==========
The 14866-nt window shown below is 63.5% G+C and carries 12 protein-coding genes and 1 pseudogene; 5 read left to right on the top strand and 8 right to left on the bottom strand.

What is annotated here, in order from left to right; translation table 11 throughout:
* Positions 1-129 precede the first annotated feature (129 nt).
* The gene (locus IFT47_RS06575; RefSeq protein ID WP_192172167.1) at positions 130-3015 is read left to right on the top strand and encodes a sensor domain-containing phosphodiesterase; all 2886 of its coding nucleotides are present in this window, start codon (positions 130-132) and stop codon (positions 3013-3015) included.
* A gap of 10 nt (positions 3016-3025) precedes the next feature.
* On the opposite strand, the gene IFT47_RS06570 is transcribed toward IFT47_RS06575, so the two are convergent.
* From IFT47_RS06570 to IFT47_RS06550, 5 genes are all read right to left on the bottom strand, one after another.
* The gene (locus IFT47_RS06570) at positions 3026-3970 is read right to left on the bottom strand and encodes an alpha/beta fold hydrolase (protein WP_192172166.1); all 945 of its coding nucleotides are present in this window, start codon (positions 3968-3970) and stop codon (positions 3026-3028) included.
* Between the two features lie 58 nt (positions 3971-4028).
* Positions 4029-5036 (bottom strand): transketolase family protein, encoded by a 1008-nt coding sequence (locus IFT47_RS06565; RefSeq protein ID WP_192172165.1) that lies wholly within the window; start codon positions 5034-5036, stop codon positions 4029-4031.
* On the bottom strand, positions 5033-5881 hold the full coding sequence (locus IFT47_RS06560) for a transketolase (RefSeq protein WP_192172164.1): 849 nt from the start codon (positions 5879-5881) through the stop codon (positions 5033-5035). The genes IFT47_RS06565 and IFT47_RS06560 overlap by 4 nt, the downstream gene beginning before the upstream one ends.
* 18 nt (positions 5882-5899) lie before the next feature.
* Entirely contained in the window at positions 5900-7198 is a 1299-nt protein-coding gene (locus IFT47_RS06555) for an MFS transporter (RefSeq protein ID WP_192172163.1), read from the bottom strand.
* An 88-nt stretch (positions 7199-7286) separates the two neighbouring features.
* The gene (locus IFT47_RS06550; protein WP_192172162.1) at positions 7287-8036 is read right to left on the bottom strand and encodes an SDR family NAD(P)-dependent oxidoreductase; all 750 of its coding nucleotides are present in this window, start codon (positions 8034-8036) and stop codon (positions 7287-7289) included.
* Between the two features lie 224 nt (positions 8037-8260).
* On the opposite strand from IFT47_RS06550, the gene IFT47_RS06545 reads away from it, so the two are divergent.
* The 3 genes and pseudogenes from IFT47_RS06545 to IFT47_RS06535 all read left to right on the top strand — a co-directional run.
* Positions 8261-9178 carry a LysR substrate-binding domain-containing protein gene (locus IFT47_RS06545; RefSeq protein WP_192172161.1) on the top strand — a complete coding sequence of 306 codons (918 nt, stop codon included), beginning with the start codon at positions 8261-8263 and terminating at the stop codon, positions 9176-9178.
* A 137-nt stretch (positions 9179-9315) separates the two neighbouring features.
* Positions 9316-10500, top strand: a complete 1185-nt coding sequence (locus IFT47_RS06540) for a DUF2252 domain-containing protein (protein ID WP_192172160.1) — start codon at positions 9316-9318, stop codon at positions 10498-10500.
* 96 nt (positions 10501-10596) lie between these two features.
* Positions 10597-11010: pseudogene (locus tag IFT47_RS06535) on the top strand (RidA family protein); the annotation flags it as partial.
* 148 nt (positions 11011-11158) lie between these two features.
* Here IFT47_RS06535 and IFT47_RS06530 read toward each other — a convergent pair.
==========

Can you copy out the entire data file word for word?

The 14866-nt window shown below is 63.5% G+C and carries 12 protein-coding genes and 1 pseudogene; 5 read left to right on the top strand and 8 right to left on the bottom strand.

What is annotated here, in order from left to right; translation table 11 throughout:
* Positions 1-129 precede the first annotated feature (129 nt).
* The gene (locus IFT47_RS06575; RefSeq protein ID WP_192172167.1) at positions 130-3015 is read left to right on the top strand and encodes a sensor domain-containing phosphodiesterase; all 2886 of its coding nucleotides are present in this window, start codon (positions 130-132) and stop codon (positions 3013-3015) included.
* A gap of 10 nt (positions 3016-3025) precedes the next feature.
* On the opposite strand, the gene IFT47_RS06570 is transcribed toward IFT47_RS06575, so the two are convergent.
* From IFT47_RS06570 to IFT47_RS06550, 5 genes are all read right to left on the bottom strand, one after another.
* The gene (locus IFT47_RS06570) at positions 3026-3970 is read right to left on the bottom strand and encodes an alpha/beta fold hydrolase (protein WP_192172166.1); all 945 of its coding nucleotides are present in this window, start codon (positions 3968-3970) and stop codon (positions 3026-3028) included.
* Between the two features lie 58 nt (positions 3971-4028).
* Positions 4029-5036 (bottom strand): transketolase family protein, encoded by a 1008-nt coding sequence (locus IFT47_RS06565; RefSeq protein ID WP_192172165.1) that lies wholly within the window; start codon positions 5034-5036, stop codon positions 4029-4031.
* On the bottom strand, positions 5033-5881 hold the full coding sequence (locus IFT47_RS06560) for a transketolase (RefSeq protein WP_192172164.1): 849 nt from the start codon (positions 5879-5881) through the stop codon (positions 5033-5035). The genes IFT47_RS06565 and IFT47_RS06560 overlap by 4 nt, the downstream gene beginning before the upstream one ends.
* 18 nt (positions 5882-5899) lie before the next feature.
* Entirely contained in the window at positions 5900-7198 is a 1299-nt protein-coding gene (locus IFT47_RS06555) for an MFS transporter (RefSeq protein ID WP_192172163.1), read from the bottom strand.
* An 88-nt stretch (positions 7199-7286) separates the two neighbouring features.
* The gene (locus IFT47_RS06550; protein WP_192172162.1) at positions 7287-8036 is read right to left on the bottom strand and encodes an SDR family NAD(P)-dependent oxidoreductase; all 750 of its coding nucleotides are present in this window, start codon (positions 8034-8036) and stop codon (positions 7287-7289) included.
* Between the two features lie 224 nt (positions 8037-8260).
* On the opposite strand from IFT47_RS06550, the gene IFT47_RS06545 reads away from it, so the two are divergent.
* The 3 genes and pseudogenes from IFT47_RS06545 to IFT47_RS06535 all read left to right on the top strand — a co-directional run.
* Positions 8261-9178 carry a LysR substrate-binding domain-containing protein gene (locus IFT47_RS06545; RefSeq protein WP_192172161.1) on the top strand — a complete coding sequence of 306 codons (918 nt, stop codon included), beginning with the start codon at positions 8261-8263 and terminating at the stop codon, positions 9176-9178.
* A 137-nt stretch (positions 9179-9315) separates the two neighbouring features.
* Positions 9316-10500, top strand: a complete 1185-nt coding sequence (locus IFT47_RS06540) for a DUF2252 domain-containing protein (protein ID WP_192172160.1) — start codon at positions 9316-9318, stop codon at positions 10498-10500.
* 96 nt (positions 10501-10596) lie between these two features.
* Positions 10597-11010: pseudogene (locus tag IFT47_RS06535) on the top strand (RidA family protein); the annotation flags it as partial.
* 148 nt (positions 11011-11158) lie between these two features.
* Here IFT47_RS06535 and IFT47_RS06530 read toward each other — a convergent pair.